Puerto Rico Senate passes resolution to stop funding fiscal board
SAN JUAN – With the endorsement of all caucuses, the Puerto Rico Senate passed Wednesday a resolution authored by Puerto Rican Independence Party (PIP) spokesman Juan Dalmau, to stop the disbursement of funds to the island’s fiscal oversight board.
In an unexpected move, the upper chamber addressed Senate Joint Resolution 215 a few minutes before a legislative conference was held with Gov. Ricardo Rosselló at the Capitol.
“This measure was filed on April 2 of the current [year] in order to respond in a dignified and firm manner to what has been a caravan of abuse, disparagement and exploitation by the fiscal control board with respect to the people of Puerto Rico,” Dalmau declared.
The pro-independence senator added that the entity in charge of the island’s finances proposes austerity and “dismantling the system,” and that it acts “as if they did not have a belt to tighten,” adding, “This measure is for the government to respond.”
According to the measure, “The Secretary of the Treasury is ordered to, during the current fiscal year, and the two subsequent fiscal years, not carry out disbursements for salary payments, operational expenses and/or hiring of services…” to the fiscal board.
New Progressive Party (NPP) Majority Leader Carmelo Ríos said that, despite having previously expressed that the measure was not a viable option, the Senate’s position changed because “we are ready,” adding, “A clash between the government and the board is inevitable. Today is the first step.”
Ríos further said: “The fiscal control board costs more than the House and the Senate combined. In fact, they cost more [money] and don’t produce anything…. If Congress believes the board is so necessary, let them pay for it.”
Meanwhile, NPP Sen. Migdalia Padilla spoke of the need for the Senate, the House and La Fortaleza, the governor’s workplace, to form a common front to fight the fiscal board.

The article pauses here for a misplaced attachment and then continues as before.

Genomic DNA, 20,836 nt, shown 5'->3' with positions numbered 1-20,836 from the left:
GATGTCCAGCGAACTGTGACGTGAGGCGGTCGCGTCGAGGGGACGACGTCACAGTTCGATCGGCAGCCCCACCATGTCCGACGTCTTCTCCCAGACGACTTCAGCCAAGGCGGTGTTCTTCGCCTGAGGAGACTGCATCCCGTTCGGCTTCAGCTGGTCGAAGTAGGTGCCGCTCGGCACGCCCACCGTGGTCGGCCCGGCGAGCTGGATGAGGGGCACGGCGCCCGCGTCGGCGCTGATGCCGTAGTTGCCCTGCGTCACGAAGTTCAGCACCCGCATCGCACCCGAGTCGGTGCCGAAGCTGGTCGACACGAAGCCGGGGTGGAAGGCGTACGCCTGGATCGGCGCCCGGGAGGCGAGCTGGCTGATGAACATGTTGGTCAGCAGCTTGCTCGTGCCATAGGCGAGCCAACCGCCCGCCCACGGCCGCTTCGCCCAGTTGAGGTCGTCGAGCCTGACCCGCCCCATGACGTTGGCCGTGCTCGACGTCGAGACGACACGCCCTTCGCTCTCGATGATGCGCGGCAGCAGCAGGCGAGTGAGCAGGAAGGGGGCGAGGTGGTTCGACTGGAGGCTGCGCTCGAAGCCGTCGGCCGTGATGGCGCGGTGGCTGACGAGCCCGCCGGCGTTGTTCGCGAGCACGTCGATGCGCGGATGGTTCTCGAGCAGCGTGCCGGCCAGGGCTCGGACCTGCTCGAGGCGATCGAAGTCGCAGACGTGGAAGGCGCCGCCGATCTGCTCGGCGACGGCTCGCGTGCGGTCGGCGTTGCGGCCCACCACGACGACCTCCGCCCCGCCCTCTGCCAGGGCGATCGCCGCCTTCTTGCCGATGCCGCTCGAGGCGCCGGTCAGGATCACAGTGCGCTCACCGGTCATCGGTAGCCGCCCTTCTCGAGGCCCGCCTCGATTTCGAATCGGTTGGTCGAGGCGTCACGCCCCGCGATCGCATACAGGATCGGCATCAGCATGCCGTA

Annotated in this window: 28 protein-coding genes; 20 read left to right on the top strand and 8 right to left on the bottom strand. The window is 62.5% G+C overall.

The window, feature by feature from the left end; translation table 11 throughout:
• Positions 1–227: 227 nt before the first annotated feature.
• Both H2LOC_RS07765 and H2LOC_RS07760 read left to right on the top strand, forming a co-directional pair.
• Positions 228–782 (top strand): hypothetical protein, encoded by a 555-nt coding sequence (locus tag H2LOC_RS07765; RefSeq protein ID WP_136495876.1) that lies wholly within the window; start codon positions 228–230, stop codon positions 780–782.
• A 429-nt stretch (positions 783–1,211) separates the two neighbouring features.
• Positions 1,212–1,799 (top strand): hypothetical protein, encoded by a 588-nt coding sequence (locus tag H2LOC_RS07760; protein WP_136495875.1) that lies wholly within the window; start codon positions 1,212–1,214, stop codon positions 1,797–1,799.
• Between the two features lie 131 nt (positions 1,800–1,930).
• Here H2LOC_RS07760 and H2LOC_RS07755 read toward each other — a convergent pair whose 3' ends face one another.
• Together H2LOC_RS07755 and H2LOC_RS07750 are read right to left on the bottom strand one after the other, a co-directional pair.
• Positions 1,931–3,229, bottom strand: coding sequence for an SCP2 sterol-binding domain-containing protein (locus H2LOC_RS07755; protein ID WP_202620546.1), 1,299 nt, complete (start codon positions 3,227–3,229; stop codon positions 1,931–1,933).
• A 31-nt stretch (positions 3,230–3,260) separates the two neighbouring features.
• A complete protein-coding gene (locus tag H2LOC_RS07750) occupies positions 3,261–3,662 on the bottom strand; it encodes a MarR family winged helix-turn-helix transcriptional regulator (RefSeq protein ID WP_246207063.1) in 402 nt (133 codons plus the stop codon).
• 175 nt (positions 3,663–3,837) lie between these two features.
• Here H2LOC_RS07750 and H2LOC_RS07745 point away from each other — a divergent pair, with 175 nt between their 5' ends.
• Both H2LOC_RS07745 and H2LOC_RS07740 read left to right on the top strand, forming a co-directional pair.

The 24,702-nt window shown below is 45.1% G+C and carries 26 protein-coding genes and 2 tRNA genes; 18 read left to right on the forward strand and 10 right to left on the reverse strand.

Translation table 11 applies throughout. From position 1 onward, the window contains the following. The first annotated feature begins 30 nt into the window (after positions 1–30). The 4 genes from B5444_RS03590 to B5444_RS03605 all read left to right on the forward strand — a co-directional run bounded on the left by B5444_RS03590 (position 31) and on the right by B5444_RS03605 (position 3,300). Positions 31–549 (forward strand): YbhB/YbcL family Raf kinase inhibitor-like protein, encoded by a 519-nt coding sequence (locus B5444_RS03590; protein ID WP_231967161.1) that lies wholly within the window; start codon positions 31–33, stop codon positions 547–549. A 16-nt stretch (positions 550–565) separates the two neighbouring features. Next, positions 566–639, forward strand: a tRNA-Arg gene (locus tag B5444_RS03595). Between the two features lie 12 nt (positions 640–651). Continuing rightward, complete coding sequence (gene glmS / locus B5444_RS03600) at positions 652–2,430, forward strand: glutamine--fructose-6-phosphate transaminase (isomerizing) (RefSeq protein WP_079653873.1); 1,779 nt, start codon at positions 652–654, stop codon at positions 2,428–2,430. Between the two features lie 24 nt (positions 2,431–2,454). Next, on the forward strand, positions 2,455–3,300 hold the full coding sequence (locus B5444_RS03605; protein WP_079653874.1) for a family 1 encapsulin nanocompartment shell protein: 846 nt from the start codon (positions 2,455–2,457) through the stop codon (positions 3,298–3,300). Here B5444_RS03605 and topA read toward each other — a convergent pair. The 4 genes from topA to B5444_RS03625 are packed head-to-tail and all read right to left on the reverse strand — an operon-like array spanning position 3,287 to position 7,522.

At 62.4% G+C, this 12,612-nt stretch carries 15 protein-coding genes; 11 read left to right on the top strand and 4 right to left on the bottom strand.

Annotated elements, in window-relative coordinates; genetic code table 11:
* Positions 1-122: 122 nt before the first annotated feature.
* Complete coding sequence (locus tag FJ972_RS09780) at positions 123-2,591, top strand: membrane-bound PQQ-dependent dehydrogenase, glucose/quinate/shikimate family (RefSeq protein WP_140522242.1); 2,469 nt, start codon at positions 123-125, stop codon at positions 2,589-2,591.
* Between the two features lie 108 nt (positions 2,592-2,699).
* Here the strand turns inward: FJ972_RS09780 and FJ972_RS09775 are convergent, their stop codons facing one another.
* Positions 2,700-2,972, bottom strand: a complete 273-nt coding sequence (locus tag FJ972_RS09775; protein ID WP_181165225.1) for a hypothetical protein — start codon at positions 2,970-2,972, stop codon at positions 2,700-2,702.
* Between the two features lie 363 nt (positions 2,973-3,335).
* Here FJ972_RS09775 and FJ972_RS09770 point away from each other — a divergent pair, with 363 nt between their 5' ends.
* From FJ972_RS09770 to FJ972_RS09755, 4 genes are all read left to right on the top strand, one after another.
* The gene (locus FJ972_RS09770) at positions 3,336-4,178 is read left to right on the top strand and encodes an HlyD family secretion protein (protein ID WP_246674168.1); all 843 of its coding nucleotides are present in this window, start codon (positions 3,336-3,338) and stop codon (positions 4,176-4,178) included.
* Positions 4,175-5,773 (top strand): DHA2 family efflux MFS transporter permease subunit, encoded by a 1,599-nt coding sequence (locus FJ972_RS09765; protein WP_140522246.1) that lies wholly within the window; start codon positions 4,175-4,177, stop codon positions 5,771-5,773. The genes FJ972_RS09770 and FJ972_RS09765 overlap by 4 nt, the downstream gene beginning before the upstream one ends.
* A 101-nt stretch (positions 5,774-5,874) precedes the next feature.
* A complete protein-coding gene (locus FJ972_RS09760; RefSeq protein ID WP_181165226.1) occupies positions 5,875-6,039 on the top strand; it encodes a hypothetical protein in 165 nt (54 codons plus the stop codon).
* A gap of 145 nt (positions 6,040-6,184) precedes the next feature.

“Once again, the Senate of Puerto Rico says enough is enough to the abuses of the fiscal control board,” she stressed, “In order to be able to address this, there must be a commitment from all parties: Senate, House and the executive [branch].”
Senate President Thomas Rivera Schatz said that the senators’ responsibility does not depend on the opinion or action of others. He added that, were it not to become law, those who supported the measure in the Senate will be able to “look Puerto Ricans in the eye” certain that they defended their interests.
“Whether Senate Joint Resolution 215 becomes law or not, that remains to be seen, but that is not the cardinal, what’s cardinal is the message we want to send from here, so that they clearly understand we don’t give in and that we respond to the people who elected us, and that we defend Puerto Rican citizens,” he said.
As a joint resolution, the measure would need to be passed by the House and approved by the governor, who said Tuesday he was willing to do whatever was necessary when disagreeing with the federally established fiscal board.
“Does the governor [dare] sign this?” Popular Democratic Party Sen. Cirilo Tirado questioned. “If the [governor] has truly has will, let him start today and stop the disbursements to the fiscal control board and not acknowledge it any power in Puerto Rico,” he concluded.
The resolution was approved in a roll-call vote. The NPP and PDP delegations joined as co-authors of the measure, which was passed unanimously.